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Four Le Lebo bottles and a pouch
Le Labo’s exclusive SoulCycle products.
Photo: SoulCycle

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SoulCycle and Barry’s Bootcamp Just Set an Expensive Bar for Beauty Partnerships

There’s a reason fancy gyms partner with fancy beauty brands.

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In late 2009, Equinox, which has over 90 luxury fitness clubs in the US, UK, and Canada, started offering Kiehl’s products in its locker rooms instead of the watery generic white lotion you find in some gyms. After introducing the products, the number of people showering at the gym allegedly went up by 30 percent. There was urban lore that so many people were stealing the products that the gym had to lock them to the wall. (People still apparently sneak their own bottles in to fill up.)

Free, high-end beauty products are an attractive amenity, as every Aesop-stocking hotel and restaurant understands. Now, more fitness studios than ever are upping the ante on what they provide in their locker rooms.

A post shared by SoulCycle (@soulcycle) on

SoulCycle, one of the hottest fitness studios in the country, just announced it will be stocking exclusive products from buzzy fragrance brand Le Labo, best known for its fashion-insider-favorite, Santal 33. Beginning on December 8th, Le Labo will provide shampoo, conditioner, body wash, face wash, body lotion, and hand soap to all of SoulCycle’s 80+ studios, though not every studio will get it right away. Not only can riders dress like a tribe, but they can now smell the same, too.

The fragrance, called Bergamote 22, currently exists in Le Labo’s lineup, but the brand says the SoulCycle version is a “fresh, new take on the scent,” and the body and cleansing products are totally new. It has a warm, musky, citrus smell that isn’t overpowering. While the full-size products won’t be available to buy anywhere, a travel kit of the products will be available in studios for $76. (A full-size Le Labo body lotion costs $68, so this is definitely a luxury proposition.) Previously, SoulCycle had offered drugstore brands, like Clean & Clear face wash, as amenities.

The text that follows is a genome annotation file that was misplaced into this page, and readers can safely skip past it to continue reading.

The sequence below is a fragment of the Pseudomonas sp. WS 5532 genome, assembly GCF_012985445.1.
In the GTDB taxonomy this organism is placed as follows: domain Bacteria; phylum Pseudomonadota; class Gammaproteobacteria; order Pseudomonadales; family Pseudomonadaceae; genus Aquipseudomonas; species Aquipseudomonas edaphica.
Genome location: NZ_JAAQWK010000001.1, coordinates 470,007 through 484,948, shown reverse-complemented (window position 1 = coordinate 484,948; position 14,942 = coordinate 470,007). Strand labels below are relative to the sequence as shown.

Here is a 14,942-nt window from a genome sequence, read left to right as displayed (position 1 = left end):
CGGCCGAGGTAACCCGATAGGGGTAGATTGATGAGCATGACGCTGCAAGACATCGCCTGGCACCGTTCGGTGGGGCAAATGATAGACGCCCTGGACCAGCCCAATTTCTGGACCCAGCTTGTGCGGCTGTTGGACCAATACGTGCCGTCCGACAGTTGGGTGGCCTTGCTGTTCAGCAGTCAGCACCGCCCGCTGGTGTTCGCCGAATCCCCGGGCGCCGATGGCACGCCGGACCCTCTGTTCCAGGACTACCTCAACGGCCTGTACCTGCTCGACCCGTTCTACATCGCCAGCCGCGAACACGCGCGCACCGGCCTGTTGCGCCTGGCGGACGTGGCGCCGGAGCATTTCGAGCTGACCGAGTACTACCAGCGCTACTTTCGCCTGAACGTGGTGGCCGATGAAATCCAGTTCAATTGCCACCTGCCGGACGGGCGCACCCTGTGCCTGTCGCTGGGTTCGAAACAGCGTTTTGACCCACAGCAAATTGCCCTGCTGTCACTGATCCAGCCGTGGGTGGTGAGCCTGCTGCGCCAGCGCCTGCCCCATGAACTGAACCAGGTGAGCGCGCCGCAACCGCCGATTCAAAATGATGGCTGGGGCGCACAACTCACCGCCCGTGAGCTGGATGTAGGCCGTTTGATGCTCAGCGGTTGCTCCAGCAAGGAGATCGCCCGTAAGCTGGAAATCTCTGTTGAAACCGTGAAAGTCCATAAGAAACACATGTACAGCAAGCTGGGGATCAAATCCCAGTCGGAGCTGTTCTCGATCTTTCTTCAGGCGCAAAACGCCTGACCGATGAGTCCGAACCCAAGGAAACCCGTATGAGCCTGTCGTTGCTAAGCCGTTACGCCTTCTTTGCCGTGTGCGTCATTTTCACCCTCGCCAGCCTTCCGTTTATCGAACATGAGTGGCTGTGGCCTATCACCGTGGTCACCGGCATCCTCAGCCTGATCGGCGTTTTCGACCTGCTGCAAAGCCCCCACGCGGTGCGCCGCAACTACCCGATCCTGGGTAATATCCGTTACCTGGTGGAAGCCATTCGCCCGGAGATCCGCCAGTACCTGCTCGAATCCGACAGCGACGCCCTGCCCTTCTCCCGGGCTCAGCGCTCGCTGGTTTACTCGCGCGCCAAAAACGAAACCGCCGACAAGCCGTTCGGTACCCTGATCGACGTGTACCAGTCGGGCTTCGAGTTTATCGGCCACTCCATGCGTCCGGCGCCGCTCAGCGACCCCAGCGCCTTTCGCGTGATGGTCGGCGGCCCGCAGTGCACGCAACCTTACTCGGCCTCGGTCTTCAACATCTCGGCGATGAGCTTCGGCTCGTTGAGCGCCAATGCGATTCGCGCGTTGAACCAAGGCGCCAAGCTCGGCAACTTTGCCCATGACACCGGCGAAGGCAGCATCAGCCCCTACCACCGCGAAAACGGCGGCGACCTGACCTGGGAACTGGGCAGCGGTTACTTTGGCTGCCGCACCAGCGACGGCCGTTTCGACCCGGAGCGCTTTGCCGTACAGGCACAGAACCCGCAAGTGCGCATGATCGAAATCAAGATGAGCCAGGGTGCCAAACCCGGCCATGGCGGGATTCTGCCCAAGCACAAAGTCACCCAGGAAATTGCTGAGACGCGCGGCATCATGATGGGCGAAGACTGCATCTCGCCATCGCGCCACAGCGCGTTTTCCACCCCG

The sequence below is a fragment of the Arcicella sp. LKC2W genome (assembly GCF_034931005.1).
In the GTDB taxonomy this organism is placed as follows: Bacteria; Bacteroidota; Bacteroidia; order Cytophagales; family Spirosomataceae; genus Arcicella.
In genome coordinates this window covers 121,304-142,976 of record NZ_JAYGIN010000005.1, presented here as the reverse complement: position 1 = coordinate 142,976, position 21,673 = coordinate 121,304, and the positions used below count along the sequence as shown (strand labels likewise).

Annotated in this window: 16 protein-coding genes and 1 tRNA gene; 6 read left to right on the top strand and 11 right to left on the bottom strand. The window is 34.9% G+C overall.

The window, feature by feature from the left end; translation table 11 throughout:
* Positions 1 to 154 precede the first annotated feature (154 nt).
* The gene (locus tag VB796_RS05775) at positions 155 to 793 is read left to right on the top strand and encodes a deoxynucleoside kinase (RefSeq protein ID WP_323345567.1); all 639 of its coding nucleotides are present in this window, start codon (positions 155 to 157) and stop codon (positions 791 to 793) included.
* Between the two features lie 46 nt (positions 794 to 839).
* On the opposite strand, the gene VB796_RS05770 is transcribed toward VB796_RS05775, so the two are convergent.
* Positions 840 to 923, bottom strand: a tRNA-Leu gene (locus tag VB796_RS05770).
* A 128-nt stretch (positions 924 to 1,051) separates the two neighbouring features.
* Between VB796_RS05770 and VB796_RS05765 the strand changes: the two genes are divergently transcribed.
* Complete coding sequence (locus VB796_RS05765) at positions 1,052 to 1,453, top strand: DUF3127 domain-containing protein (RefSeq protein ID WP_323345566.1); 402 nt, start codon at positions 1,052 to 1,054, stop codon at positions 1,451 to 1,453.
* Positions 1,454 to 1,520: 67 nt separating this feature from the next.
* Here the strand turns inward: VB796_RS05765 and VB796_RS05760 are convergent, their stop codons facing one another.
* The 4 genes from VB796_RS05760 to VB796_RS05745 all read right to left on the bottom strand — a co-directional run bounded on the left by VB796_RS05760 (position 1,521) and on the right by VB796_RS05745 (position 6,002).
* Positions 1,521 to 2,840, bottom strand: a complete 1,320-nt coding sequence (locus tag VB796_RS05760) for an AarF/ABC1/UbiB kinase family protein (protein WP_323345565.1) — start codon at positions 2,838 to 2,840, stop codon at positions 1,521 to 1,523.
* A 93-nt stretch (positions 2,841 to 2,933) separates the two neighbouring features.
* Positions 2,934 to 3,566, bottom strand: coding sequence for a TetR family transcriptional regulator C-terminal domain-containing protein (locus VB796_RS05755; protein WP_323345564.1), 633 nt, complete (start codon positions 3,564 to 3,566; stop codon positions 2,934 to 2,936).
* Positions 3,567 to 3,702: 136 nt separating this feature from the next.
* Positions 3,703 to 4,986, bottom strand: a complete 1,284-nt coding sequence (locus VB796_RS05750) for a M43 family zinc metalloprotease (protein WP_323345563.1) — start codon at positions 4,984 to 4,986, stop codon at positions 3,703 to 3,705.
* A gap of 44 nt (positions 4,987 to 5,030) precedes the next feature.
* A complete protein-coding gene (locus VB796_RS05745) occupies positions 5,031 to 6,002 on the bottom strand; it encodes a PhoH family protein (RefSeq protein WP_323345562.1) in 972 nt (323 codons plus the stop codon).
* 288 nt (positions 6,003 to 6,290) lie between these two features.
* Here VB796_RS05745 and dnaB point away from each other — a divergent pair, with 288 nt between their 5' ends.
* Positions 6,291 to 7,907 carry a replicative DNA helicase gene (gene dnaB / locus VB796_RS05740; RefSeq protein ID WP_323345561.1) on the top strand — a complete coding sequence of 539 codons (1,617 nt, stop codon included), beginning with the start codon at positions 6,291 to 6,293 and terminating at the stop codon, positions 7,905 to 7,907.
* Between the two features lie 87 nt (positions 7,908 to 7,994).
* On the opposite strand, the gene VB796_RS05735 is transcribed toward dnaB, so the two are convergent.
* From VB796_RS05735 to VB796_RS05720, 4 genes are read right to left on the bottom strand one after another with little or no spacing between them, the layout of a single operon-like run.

“We’ve spent several years searching for the perfect amenities partner to match the experience that our riders have on the bike with the ones they have before and after,” writes Gabby Cohen, senior vice president of public relations and brand strategy at SoulCycle, in an email.

Last month, Barry’s Bootcamp started stocking Oribe hair and body products in huge one-liter bottles in the locker rooms, after several years of partnering with minimalist brand Malin + Goetz. Oribe is one of the most expensive haircare brands on the market, with liter bottles of shampoo costing about $140. Barry’s clients will have access to shampoo, conditioner, body wash, hand wash (exclusive to Barry’s), and body cream, all in the brand’s Cote D’Azur scent. As of now, Barry’s isn’t selling the products at all.

For the gyms, this is a value-add situation, not to mention: Who wants to lug around shampoo with their cycling shoes? Barry’s and SoulCycle each cost more that $30 for a single class, so they want their amenities to match both the price point and the experience. “Like SoulCycle, Le Labo is dedicated to delivering a lifestyle rather than a service to its community of loyal fans. Together, we’re able to provide a powerful mind-body experience that stays with you throughout the day,” says Cohen. “Our riders often tell us that SoulCycle is the best part of their day, so we want to ensure that we are providing the highest level of care and attention at all of our studios, and that includes the post-ride routine.”

Four bottles of Oribe products against a tile wall.
Oribe products in a Barry’s Bootcamp shower.
Photo: Oribe

For Barry’s, it was a matter of taking their amenities to the next level. “What we do as a brand is always try to figure out ways to up the ante, because we know this is the best workout in the world,” says Vicky Land, the vice president of communications and brand at Barry’s. “So if that’s the best for your body, what’s the best for your hair and cosmetic-wise?” Land describes Oribe as “pushing boundaries,” much like Barry’s sometimes nausea-inducing workout.

Equinox originally provided Kiehl’s products because it wanted to “elevate” the client experience. At the time the two launched the partnership, the country was in the throes of the economic crisis. “Many people and brands were cutting back on their luxury expenses. However, our members were still committed to investing in living a healthy lifestyle and we wanted to offer them more with an additional luxury experience,” Carla Dunham, the vice president of marketing at Equinox, writes in an email. It was a form of self-care, before that was really a word that was used a lot, for people who can afford upwards of $200 per month for a gym membership. “This was a way to reassure our members that we appreciate their business and can serve as more than just a fitness offering, but rather a safe haven for them to escape the craziness of their day-to-day.”